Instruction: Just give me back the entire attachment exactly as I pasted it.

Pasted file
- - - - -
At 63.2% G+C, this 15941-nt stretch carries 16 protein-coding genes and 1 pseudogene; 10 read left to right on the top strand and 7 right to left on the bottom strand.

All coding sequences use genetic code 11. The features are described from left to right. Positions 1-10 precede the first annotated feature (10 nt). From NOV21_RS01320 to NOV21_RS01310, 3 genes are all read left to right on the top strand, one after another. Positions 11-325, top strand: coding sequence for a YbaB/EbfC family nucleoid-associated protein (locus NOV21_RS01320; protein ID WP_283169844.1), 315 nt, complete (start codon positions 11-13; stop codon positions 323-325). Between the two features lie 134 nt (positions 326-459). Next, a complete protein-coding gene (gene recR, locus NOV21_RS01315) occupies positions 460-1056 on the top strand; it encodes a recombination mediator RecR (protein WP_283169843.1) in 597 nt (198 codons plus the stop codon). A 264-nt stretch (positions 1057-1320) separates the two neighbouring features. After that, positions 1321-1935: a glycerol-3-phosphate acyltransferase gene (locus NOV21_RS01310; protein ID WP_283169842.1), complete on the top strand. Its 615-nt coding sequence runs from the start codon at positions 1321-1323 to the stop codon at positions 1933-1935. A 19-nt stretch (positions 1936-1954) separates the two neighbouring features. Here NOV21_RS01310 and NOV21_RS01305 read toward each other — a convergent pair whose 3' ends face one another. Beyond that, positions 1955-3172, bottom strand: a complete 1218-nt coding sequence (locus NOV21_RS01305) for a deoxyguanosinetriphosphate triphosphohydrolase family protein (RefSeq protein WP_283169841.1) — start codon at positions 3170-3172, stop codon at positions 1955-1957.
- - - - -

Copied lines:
At 63.2% G+C, this 15941-nt stretch carries 16 protein-coding genes and 1 pseudogene; 10 read left to right on the top strand and 7 right to left on the bottom strand.

All coding sequences use genetic code 11. The features are described from left to right. Positions 1-10 precede the first annotated feature (10 nt). From NOV21_RS01320 to NOV21_RS01310, 3 genes are all read left to right on the top strand, one after another. Positions 11-325, top strand: coding sequence for a YbaB/EbfC family nucleoid-associated protein (locus NOV21_RS01320; protein ID WP_283169844.1), 315 nt, complete (start codon positions 11-13; stop codon positions 323-325). Between the two features lie 134 nt (positions 326-459). Next, a complete protein-coding gene (gene recR, locus NOV21_RS01315) occupies positions 460-1056 on the top strand; it encodes a recombination mediator RecR (protein WP_283169843.1) in 597 nt (198 codons plus the stop codon). A 264-nt stretch (positions 1057-1320) separates the two neighbouring features. After that, positions 1321-1935: a glycerol-3-phosphate acyltransferase gene (locus NOV21_RS01310; protein ID WP_283169842.1), complete on the top strand. Its 615-nt coding sequence runs from the start codon at positions 1321-1323 to the stop codon at positions 1933-1935. A 19-nt stretch (positions 1936-1954) separates the two neighbouring features. Here NOV21_RS01310 and NOV21_RS01305 read toward each other — a convergent pair whose 3' ends face one another. Beyond that, positions 1955-3172, bottom strand: a complete 1218-nt coding sequence (locus NOV21_RS01305) for a deoxyguanosinetriphosphate triphosphohydrolase family protein (RefSeq protein WP_283169841.1) — start codon at positions 3170-3172, stop codon at positions 1955-1957.